There are over 100 species of coffee (Coffea) in the world, and all are native to tropical Africa and some Indian Ocean islands (Madagascar, Macerenes). Most have very limited distribution, and over 70% are threatened with extinction.
Usually only two species, C. arabica and C. canephora, are commonly grown commercially. They are described below, along with a few other interesting species, and the most common commercial varieties of these species. Because certain types grow best in the shade and others in the sun, knowledge of these names can be a convenient clue as to how your coffee may have been grown.
Don’t confuse these botanical varieties with coffees named for their growing regions, such as Ethiopian Harrar, Guatelmalan Antigua, or Hawaiian Kona.
- Coffea arabica. This is the highest quality coffee, used by specialty roasters. It grows best at higher altitudes — 3000 to 6500 feet — and because it grows slowly the flavors are more concentrated. This species tend to be susceptible to various diseases, and has a lower caffeine content than C. canephora (below). Arabica is a deep-rooted shrub. Unlike other coffee species, arabica has two sets of chromosomes. Arabica has two common varieties, typica and bourbon. These traditional, older varieties are the types most often grown in the shade. Because arabica is self-pollinating, these varieties are stable, but sometimes do mutate into strains that are then cultivated. Just a few of the most common are described.
- Coffea arabica var. typica.
- Maragogype — large-beaned (“elephant bean”) Brazilian mutation. Porous beans are not especially flavorful, and low-yielding. (Roasting a larger bean correctly takes some finesse, so buy from a specialty roaster.)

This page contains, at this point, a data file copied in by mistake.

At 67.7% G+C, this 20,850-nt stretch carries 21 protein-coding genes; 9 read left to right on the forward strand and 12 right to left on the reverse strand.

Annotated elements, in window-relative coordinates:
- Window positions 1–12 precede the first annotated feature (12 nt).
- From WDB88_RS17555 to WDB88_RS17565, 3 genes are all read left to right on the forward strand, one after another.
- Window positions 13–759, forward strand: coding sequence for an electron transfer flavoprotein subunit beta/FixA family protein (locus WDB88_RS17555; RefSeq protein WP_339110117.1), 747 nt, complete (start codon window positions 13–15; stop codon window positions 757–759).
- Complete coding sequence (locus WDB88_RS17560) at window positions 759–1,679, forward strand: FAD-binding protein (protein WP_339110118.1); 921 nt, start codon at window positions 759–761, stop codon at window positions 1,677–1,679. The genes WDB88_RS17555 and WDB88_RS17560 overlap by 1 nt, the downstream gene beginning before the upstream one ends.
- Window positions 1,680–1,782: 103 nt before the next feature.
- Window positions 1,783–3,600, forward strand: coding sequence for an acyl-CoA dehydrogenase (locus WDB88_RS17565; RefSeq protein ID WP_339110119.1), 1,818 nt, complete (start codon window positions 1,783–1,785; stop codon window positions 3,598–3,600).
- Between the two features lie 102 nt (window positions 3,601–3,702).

- C. a. var. bourbon. Old variety originating on the Indian Ocean island of Bourbon (Reunion) with broad leaves, and small fruits. In Kenya, bourbons are sometimes called “French mission ” or “Scottish mission.”
- Catuai — cross between Mundo Novo and Caturra. There are red (rojo) and yellow catuais, named for the color of the cherries. High yield and hardy. Often grown as sun coffee.
- Caturra — compact, multiple-branching form of bourbon, common in Brazil and Colombia. Disease resistant and fast-maturing, the higher yield of Caturra apparently comes at a cost to good taste. Considered lighter-bodied and more acidic than traditional bourbons. Often grown as sun coffee, it requires a lot of management and fertilizer.
- Mundo Novo — cross between typica and bourbon, high yield, popular in Brazil.
- Paca — a high yielding cross between bourbon and Caturra.
- Pacamara — cross between Maragogype and the Paca variety of Caturra. Not considered very flavorful, as neither parent is especially revered for taste.
- Coffea arabica var. typica.
If you’d like to see a “family tree” of some of the arabica coffee varietals, check out this post by Jim Hoffman and a table of coffee genotypes from a paper published in the Brazilian Archives of Biology and Technology. More less-commonly referred to arabica varieties are described in the coffee glossary.